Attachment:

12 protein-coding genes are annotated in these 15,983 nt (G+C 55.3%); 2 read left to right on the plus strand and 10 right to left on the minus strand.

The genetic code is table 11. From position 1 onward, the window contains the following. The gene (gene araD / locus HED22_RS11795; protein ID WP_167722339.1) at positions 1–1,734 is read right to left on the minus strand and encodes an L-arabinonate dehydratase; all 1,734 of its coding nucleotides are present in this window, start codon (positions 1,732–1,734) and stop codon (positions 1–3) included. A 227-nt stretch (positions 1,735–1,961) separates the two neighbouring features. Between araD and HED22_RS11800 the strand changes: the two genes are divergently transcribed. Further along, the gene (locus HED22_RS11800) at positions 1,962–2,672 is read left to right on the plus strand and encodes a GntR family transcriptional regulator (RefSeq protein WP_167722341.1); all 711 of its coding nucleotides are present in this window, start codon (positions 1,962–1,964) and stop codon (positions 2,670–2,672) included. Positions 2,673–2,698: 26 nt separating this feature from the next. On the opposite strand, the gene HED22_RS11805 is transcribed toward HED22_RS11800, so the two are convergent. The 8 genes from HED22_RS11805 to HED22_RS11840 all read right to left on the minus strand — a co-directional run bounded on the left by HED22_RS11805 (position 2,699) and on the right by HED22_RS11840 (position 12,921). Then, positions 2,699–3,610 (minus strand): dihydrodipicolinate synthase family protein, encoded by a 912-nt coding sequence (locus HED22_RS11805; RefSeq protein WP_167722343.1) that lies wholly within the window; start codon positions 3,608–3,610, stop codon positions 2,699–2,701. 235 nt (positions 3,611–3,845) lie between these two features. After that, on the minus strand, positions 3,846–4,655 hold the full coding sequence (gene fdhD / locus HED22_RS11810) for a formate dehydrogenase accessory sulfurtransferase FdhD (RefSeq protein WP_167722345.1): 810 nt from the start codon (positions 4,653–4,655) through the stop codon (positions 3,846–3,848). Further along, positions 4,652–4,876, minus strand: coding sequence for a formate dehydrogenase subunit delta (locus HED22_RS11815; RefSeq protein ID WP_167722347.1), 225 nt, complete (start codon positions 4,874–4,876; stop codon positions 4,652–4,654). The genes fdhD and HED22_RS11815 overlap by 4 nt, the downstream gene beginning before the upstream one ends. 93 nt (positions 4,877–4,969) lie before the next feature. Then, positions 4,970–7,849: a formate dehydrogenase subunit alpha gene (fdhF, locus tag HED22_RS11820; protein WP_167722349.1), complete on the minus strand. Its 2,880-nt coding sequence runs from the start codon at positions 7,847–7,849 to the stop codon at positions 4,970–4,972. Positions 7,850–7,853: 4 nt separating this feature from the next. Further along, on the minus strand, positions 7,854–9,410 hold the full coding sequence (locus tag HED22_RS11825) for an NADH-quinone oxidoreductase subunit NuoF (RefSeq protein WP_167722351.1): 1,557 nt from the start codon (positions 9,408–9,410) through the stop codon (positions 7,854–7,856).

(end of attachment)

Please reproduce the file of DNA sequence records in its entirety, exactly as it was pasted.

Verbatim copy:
12 protein-coding genes are annotated in these 15,983 nt (G+C 55.3%); 2 read left to right on the plus strand and 10 right to left on the minus strand.

The genetic code is table 11. From position 1 onward, the window contains the following. The gene (gene araD / locus HED22_RS11795; protein ID WP_167722339.1) at positions 1–1,734 is read right to left on the minus strand and encodes an L-arabinonate dehydratase; all 1,734 of its coding nucleotides are present in this window, start codon (positions 1,732–1,734) and stop codon (positions 1–3) included. A 227-nt stretch (positions 1,735–1,961) separates the two neighbouring features. Between araD and HED22_RS11800 the strand changes: the two genes are divergently transcribed. Further along, the gene (locus HED22_RS11800) at positions 1,962–2,672 is read left to right on the plus strand and encodes a GntR family transcriptional regulator (RefSeq protein WP_167722341.1); all 711 of its coding nucleotides are present in this window, start codon (positions 1,962–1,964) and stop codon (positions 2,670–2,672) included. Positions 2,673–2,698: 26 nt separating this feature from the next. On the opposite strand, the gene HED22_RS11805 is transcribed toward HED22_RS11800, so the two are convergent. The 8 genes from HED22_RS11805 to HED22_RS11840 all read right to left on the minus strand — a co-directional run bounded on the left by HED22_RS11805 (position 2,699) and on the right by HED22_RS11840 (position 12,921). Then, positions 2,699–3,610 (minus strand): dihydrodipicolinate synthase family protein, encoded by a 912-nt coding sequence (locus HED22_RS11805; RefSeq protein WP_167722343.1) that lies wholly within the window; start codon positions 3,608–3,610, stop codon positions 2,699–2,701. 235 nt (positions 3,611–3,845) lie between these two features. After that, on the minus strand, positions 3,846–4,655 hold the full coding sequence (gene fdhD / locus HED22_RS11810) for a formate dehydrogenase accessory sulfurtransferase FdhD (RefSeq protein WP_167722345.1): 810 nt from the start codon (positions 4,653–4,655) through the stop codon (positions 3,846–3,848). Further along, positions 4,652–4,876, minus strand: coding sequence for a formate dehydrogenase subunit delta (locus HED22_RS11815; RefSeq protein ID WP_167722347.1), 225 nt, complete (start codon positions 4,874–4,876; stop codon positions 4,652–4,654). The genes fdhD and HED22_RS11815 overlap by 4 nt, the downstream gene beginning before the upstream one ends. 93 nt (positions 4,877–4,969) lie before the next feature. Then, positions 4,970–7,849: a formate dehydrogenase subunit alpha gene (fdhF, locus tag HED22_RS11820; protein WP_167722349.1), complete on the minus strand. Its 2,880-nt coding sequence runs from the start codon at positions 7,847–7,849 to the stop codon at positions 4,970–4,972. Positions 7,850–7,853: 4 nt separating this feature from the next. Further along, on the minus strand, positions 7,854–9,410 hold the full coding sequence (locus tag HED22_RS11825) for an NADH-quinone oxidoreductase subunit NuoF (RefSeq protein WP_167722351.1): 1,557 nt from the start codon (positions 9,408–9,410) through the stop codon (positions 7,854–7,856).